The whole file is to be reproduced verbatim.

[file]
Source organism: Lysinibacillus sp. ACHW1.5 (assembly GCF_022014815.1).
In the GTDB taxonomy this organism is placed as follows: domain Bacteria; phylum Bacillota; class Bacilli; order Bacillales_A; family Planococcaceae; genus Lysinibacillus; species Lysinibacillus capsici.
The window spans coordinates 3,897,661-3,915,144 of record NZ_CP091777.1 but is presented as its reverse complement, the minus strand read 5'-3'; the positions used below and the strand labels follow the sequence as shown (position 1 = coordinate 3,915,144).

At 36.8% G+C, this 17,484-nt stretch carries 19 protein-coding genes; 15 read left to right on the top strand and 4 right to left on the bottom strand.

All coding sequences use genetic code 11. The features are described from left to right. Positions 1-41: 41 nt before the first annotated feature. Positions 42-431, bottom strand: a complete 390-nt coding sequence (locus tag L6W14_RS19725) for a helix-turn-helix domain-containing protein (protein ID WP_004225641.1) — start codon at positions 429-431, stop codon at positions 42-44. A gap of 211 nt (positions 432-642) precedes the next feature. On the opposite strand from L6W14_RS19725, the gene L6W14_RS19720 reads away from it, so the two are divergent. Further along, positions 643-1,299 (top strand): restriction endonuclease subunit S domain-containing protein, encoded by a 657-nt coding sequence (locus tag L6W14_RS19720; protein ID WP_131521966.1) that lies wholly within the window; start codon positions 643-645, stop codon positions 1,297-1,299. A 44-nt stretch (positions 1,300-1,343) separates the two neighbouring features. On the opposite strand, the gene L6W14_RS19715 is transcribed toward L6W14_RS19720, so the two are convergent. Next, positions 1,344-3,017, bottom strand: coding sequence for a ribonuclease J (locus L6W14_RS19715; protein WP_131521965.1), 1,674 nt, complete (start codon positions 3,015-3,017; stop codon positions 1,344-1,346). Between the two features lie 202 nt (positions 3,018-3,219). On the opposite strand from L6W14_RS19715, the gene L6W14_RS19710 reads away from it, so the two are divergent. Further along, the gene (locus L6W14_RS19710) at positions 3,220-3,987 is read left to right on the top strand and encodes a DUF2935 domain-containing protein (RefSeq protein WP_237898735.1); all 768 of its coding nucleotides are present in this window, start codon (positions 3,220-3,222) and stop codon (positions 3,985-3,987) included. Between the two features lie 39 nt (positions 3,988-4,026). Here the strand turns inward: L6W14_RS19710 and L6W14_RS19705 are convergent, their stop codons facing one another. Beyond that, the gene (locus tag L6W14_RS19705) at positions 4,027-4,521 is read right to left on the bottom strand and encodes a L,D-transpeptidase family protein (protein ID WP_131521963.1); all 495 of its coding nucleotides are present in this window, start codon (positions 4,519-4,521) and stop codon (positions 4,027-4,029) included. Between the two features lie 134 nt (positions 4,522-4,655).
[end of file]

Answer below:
Source organism: Lysinibacillus sp. ACHW1.5 (assembly GCF_022014815.1).
In the GTDB taxonomy this organism is placed as follows: domain Bacteria; phylum Bacillota; class Bacilli; order Bacillales_A; family Planococcaceae; genus Lysinibacillus; species Lysinibacillus capsici.
The window spans coordinates 3,897,661-3,915,144 of record NZ_CP091777.1 but is presented as its reverse complement, the minus strand read 5'-3'; the positions used below and the strand labels follow the sequence as shown (position 1 = coordinate 3,915,144).

At 36.8% G+C, this 17,484-nt stretch carries 19 protein-coding genes; 15 read left to right on the top strand and 4 right to left on the bottom strand.

All coding sequences use genetic code 11. The features are described from left to right. Positions 1-41: 41 nt before the first annotated feature. Positions 42-431, bottom strand: a complete 390-nt coding sequence (locus tag L6W14_RS19725) for a helix-turn-helix domain-containing protein (protein ID WP_004225641.1) — start codon at positions 429-431, stop codon at positions 42-44. A gap of 211 nt (positions 432-642) precedes the next feature. On the opposite strand from L6W14_RS19725, the gene L6W14_RS19720 reads away from it, so the two are divergent. Further along, positions 643-1,299 (top strand): restriction endonuclease subunit S domain-containing protein, encoded by a 657-nt coding sequence (locus tag L6W14_RS19720; protein ID WP_131521966.1) that lies wholly within the window; start codon positions 643-645, stop codon positions 1,297-1,299. A 44-nt stretch (positions 1,300-1,343) separates the two neighbouring features. On the opposite strand, the gene L6W14_RS19715 is transcribed toward L6W14_RS19720, so the two are convergent. Next, positions 1,344-3,017, bottom strand: coding sequence for a ribonuclease J (locus L6W14_RS19715; protein WP_131521965.1), 1,674 nt, complete (start codon positions 3,015-3,017; stop codon positions 1,344-1,346). Between the two features lie 202 nt (positions 3,018-3,219). On the opposite strand from L6W14_RS19715, the gene L6W14_RS19710 reads away from it, so the two are divergent. Further along, the gene (locus L6W14_RS19710) at positions 3,220-3,987 is read left to right on the top strand and encodes a DUF2935 domain-containing protein (RefSeq protein WP_237898735.1); all 768 of its coding nucleotides are present in this window, start codon (positions 3,220-3,222) and stop codon (positions 3,985-3,987) included. Between the two features lie 39 nt (positions 3,988-4,026). Here the strand turns inward: L6W14_RS19710 and L6W14_RS19705 are convergent, their stop codons facing one another. Beyond that, the gene (locus tag L6W14_RS19705) at positions 4,027-4,521 is read right to left on the bottom strand and encodes a L,D-transpeptidase family protein (protein ID WP_131521963.1); all 495 of its coding nucleotides are present in this window, start codon (positions 4,519-4,521) and stop codon (positions 4,027-4,029) included. Between the two features lie 134 nt (positions 4,522-4,655).